Destroid- The Invasion


By Andrew

Destroid’s have released their debut and after much hype and a slew of live performances to cement their domination in EDM. But what of the album? Is it the powerhouse they promised? Is it the next phase for dubstep in 2013 or are we just listening to the death march of a scene so heavily populated by North American carbon copies? I can say, quite confidently, it is indeed a powerhouse, its more than likely to be described by many as the next phase and conversely the very twisted and contorted death march of a subgenre of dance barbed with a modicum of insults from naysayers.

Destroid is an EDM supergroup and live dubstep band consisting of Excision, Downlink, and former Pendulum drummer KJ Sawka. That would usually mean it comes with lots of cred in the industry what with it containing three of the finest in new wave EDM in its ranks. But sometimes too many sooks spoil the froth (or something like that). If you are wondering why, when you love metal, you know the names Excision and Downlink; that’s because they are the driving force behind the collaboration with Korn for their last offering ‘Path of Totality’ and although not American (They’re Canadian), represent the peak of metal inspired techno across the dubstep scene.

But on to ‘The Invasion’. From the minute you load up the album you know you are going to be surprised. The way the live shows have been described (by me) is like ten thousand Daft Punk Coachella Pyramids with a heavily ‘destroid’ (see what I did there?) android carcass being eaten by those things in the matrix which hunts the ships in the future. Visions of HR Giger and aliens abound in the world of ‘The Invasion’ and if you hate the sound of metallic warping synths, avoid this. In fact, even in the midst of listening this while reviewing, I am tempted to turn it off and just push delete. But something stops me. It might be my unwavering sense of SSMB honor, or it could be my unnerving sense of hubris or stupidity while compels me to drive on. Whatever the reason, this album is one sonic assault from start to finish.

In isolation, songs like the opening track ‘Raise Your Fist’ are awesome and make you think “wow this would be a great album…” until you realize that *every* song on the debut release is like this; uncompromising, brutal, violent and oh so nausea-inducing. In amongst the robots copulation sounding songs are some more focussed entries such as ‘Flip The Switch’ featuring Messinian and more drum and bass than dubstep which is a welcome respite. You might be forgiven that Destroid is an EDM experiment gone wrong and I guess that’s partially the case. If it wasn’t for some of the choice collaborations on the album it would be a total loss. The one-true dreadlocked dubstep fiend Bassnectar makes an appearance on the album at track 6 and its one of the better entries on the list. Bassnectar is known for stomping DnB power tracks and ‘Put It Down’ is exactly what you want from the whole album. But Bassnectar brings a focus to the production that songs with collaborators don’t have on this album. Anything where Excision, Downlink and Space Laces features are a fucking mess and just an excuse to bombard the listener with Mathcore-like chaos.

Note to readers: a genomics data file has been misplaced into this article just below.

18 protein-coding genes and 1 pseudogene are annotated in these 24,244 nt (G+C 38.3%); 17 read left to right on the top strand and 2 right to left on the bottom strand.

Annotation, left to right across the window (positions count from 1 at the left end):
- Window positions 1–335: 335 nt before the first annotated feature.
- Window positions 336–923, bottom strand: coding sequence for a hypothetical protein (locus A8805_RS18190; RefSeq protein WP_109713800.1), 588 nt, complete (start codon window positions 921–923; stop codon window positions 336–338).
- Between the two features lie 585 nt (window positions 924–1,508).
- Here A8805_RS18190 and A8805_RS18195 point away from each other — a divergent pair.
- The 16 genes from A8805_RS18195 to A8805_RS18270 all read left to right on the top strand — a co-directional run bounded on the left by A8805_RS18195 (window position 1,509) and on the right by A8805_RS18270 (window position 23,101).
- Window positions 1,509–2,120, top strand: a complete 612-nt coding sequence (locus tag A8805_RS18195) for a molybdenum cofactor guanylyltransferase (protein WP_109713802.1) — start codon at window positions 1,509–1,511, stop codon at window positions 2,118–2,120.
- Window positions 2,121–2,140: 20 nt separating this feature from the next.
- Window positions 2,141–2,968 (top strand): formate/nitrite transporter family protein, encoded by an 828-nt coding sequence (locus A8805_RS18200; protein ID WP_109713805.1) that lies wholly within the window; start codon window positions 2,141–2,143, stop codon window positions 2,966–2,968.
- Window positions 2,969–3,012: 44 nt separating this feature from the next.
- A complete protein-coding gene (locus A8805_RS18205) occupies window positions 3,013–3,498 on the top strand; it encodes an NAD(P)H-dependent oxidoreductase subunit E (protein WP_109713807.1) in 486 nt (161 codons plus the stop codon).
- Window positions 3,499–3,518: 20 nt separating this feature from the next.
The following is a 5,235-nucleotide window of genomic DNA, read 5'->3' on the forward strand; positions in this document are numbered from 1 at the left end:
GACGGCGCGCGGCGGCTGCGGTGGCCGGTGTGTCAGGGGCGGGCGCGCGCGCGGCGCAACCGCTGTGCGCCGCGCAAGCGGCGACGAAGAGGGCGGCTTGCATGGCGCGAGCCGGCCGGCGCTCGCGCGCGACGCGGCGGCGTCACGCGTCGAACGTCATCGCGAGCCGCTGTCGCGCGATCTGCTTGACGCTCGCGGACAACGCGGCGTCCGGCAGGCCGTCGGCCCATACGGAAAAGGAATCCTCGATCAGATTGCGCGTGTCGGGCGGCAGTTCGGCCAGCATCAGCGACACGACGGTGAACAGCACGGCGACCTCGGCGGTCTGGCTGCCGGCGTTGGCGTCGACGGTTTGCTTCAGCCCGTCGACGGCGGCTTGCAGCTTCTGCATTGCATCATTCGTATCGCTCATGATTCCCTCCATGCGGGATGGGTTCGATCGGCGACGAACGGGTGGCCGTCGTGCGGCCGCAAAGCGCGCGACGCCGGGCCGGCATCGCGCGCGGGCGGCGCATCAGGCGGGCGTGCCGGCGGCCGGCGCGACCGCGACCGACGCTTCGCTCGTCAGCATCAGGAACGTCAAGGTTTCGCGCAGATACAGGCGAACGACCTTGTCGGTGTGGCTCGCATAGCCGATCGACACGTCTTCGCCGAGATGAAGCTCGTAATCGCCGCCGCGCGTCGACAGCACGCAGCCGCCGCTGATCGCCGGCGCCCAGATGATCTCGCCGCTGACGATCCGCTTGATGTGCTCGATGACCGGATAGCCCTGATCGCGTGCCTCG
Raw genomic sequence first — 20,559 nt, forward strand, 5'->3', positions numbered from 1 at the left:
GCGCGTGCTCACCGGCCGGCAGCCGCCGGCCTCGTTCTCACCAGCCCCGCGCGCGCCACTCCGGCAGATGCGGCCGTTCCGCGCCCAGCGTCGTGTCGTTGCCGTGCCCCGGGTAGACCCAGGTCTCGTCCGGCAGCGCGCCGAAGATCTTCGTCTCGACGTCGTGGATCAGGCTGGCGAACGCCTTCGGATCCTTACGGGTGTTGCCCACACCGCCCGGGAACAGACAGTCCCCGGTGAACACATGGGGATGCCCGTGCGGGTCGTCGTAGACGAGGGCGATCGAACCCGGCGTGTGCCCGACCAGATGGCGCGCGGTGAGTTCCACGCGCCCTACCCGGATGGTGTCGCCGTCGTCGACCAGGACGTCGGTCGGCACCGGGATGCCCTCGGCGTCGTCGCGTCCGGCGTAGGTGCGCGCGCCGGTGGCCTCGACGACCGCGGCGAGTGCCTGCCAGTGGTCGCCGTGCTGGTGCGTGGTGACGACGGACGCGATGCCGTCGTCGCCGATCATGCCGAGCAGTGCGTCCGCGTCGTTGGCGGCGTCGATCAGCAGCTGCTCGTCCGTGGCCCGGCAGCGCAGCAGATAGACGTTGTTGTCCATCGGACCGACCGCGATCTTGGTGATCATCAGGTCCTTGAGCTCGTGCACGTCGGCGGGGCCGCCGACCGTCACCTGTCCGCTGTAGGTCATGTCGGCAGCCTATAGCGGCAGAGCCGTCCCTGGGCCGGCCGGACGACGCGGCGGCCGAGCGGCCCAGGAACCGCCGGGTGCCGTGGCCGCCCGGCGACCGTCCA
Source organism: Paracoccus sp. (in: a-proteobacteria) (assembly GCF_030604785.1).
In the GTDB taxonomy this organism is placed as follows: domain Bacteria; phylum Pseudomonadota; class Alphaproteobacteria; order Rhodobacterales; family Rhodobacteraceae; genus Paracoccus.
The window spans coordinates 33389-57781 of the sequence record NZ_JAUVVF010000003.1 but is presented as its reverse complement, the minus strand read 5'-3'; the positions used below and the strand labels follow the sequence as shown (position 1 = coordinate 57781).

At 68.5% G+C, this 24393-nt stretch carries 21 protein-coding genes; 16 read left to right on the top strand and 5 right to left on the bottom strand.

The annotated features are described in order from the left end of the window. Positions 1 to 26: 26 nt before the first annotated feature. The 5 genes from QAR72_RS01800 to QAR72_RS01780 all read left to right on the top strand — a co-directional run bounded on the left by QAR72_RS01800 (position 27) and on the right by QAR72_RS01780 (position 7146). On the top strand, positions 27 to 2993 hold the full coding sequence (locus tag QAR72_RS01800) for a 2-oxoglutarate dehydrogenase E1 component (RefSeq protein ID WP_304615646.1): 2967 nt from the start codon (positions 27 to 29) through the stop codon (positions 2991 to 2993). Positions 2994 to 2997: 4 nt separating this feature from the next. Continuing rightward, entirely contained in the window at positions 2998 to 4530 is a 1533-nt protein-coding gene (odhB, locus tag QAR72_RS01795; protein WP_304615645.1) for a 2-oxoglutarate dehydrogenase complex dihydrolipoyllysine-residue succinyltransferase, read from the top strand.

And that is the point. Like how Mathcore confuses people who don’t understand it and dubstep shows how much older the original EDM heads have gotten, this is for the young, divergent hardcore fan. Their online and social media presence and marketing is unparalleled with tracks from this album originally available for free download, but only after people spread the word via Facebook, read an online graphic novel and vowed to preach the word of “The Elevated”. The elevated are the core fans of Destroid and represent a sort of clique of kiddies who praise Destroid and no one else in a sort of EDM cult of personality.

But that sort of marketing is to their detriment. It isolates and divides, with little thought to those who casually walk into the scene wanting something different. Hearing this for the first time and being told “its dubstep” would make any normal person run a mile. But it’s not dubstep; and it’s not even EDM. It’s something else again and it leaves you thinking you’ve maybe missed the point. This is where I know the scene is quickly dying. While most legit electronic producers are gravitating back towards mainstays like breaks, drum and bass and electro house, artists like Destroid are fucking a dead corpse with electric tools like an episode of Saw or Hostel. I even have time for one more analogy in my repertoire to describe this; just for kicks.


4/10 Arse-raped Bumblebees

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